Reference: United Nations. (2016). A Roadmap for Promoting Women’s Economic Empowerment
  • A work survey (Kabeer) found that the quality of paid work – characterized by formal work based on employment contracts, predictable work, regular income, legal rights and basic security - as important for achieving positive outcomes in women’s lives.
    Reference: Cornwall (2014). Women’s empowerment: What Works and Why?
  • Studies have found that women who are able to exercise choice on if and when to have children (and how many) can enable their economic empowerment. For example, globally, participation of women aged 15-39 in the labor force goes down by 10-15 percentage points with each additional child they have.
    Reference: Grepin KA and Klugman J (2013) Investing in Women’s Reproductive Health: Closing the Deadly Ga p Between What we Know and What we Do. Washington: World Bank. Available at Accessed 14 January 2015
  • Education is another key driver for employment, and research has found that each additional year of schooling for girls, particularly at the post-primary level- can support employment opportunities and increase future earnings by 10%.
    Reference: World Bank (2002) Opening Doors: Education and the World Bank.
  • Government regulatory frameworks that protect women against discrimination based on their gender, potential maternity and childcare needs can support women’s access to the formal wage economy.
    Reference: Kabeer N (2013) Paid Work, Women’s Empowerment and Inclusive Growth: Transforming the Structures of Constraint. UN Women.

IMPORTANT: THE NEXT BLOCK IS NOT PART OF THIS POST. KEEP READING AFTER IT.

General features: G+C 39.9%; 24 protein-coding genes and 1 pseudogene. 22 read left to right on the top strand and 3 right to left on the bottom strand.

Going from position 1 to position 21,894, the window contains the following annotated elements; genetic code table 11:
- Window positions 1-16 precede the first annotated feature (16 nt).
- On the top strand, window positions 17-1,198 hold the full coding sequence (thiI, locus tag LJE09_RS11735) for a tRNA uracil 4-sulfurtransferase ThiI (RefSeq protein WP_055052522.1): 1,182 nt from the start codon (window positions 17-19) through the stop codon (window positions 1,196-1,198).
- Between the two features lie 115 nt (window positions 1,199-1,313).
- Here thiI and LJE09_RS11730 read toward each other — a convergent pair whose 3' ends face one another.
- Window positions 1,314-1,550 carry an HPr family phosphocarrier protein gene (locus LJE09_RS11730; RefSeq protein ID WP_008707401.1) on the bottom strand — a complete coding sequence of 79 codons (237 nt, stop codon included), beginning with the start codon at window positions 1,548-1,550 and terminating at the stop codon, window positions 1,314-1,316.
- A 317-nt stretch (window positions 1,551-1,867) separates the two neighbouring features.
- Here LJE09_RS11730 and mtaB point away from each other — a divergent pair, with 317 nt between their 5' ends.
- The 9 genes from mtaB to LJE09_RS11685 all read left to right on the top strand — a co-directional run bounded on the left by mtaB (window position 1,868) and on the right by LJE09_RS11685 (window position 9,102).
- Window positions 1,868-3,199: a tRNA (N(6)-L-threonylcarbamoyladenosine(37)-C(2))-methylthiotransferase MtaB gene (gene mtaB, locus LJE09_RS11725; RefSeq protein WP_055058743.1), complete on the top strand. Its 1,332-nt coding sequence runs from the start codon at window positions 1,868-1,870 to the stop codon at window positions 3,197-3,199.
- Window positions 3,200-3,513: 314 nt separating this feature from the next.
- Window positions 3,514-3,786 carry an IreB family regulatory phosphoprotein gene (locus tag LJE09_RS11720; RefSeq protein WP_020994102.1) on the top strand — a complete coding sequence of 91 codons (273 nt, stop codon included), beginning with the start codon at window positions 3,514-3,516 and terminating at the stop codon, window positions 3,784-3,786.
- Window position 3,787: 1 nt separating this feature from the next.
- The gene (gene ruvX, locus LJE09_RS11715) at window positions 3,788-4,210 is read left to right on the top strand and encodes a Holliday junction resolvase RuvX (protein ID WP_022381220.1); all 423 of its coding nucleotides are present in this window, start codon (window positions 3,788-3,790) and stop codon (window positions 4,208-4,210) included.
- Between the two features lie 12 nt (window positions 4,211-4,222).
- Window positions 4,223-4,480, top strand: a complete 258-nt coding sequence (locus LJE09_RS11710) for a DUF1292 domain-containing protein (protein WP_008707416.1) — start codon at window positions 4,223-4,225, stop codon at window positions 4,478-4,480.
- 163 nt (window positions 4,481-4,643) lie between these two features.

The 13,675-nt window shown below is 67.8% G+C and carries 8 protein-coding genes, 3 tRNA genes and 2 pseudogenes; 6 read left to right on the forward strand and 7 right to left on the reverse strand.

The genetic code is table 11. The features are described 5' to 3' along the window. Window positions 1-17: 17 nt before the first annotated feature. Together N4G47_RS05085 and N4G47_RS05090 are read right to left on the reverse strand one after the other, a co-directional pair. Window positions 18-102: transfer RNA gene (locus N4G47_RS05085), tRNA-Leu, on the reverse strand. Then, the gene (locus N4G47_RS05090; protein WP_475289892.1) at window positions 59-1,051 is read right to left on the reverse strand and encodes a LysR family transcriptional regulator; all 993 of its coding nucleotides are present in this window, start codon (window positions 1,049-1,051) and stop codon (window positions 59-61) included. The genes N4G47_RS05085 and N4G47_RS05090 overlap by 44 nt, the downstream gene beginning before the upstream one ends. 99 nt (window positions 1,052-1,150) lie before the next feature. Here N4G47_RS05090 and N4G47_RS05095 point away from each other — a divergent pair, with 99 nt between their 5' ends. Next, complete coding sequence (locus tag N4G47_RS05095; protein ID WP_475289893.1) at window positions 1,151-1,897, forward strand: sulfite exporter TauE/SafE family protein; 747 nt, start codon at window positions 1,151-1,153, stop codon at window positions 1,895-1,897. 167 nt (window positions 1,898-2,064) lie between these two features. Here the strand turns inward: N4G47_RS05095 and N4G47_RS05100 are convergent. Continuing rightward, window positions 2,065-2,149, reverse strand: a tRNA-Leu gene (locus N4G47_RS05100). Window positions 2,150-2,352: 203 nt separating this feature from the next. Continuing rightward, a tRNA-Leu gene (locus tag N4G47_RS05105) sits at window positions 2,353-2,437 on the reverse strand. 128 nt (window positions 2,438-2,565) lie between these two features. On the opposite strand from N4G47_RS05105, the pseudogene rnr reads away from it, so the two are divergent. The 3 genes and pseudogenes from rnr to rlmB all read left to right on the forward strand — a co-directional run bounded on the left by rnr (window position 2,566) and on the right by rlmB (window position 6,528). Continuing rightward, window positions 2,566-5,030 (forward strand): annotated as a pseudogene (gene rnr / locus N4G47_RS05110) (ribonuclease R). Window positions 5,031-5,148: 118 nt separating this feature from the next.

More Information

Global Commitments: Women's Economic Empowerment
"Fortunately, I heard about Lamac, an organization willing to fund and help me with my problem. They assisted me with an initial loan to buy fish to sell to the market, since my husband didn't have a catch of his own. From then on my business grew."
Global Commitments: Women's Economic Empowerment
The goals, standards and commitments set forth by the Sustainable Development Goals, international law and global strategies for gender equality, women's rights and economic justice.
CARE’s Strategy: Women's Economic Empowerment
Kayeka Group have received micro loans from The Microloan Foundation (MLF) through CARE International’s Lendwithcare.org program.
CARE’s Strategy: Women's Economic Empowerment
CARE's strategy and approach to gender justice and women's economic empowerment.
Promising Practices: Women's Economic Empowerment
Tsungirirai Madziro (L), a CARE cash transfer project beneficiary, does her monthly groceries using her e-wallet assisted by shopkeeper Viola Murambi in Masvingo, Zimbabwe.
Promising Practices: Women's Economic Empowerment
Key approaches that have been identified to advance gender justice and economic empowerment/justice for women.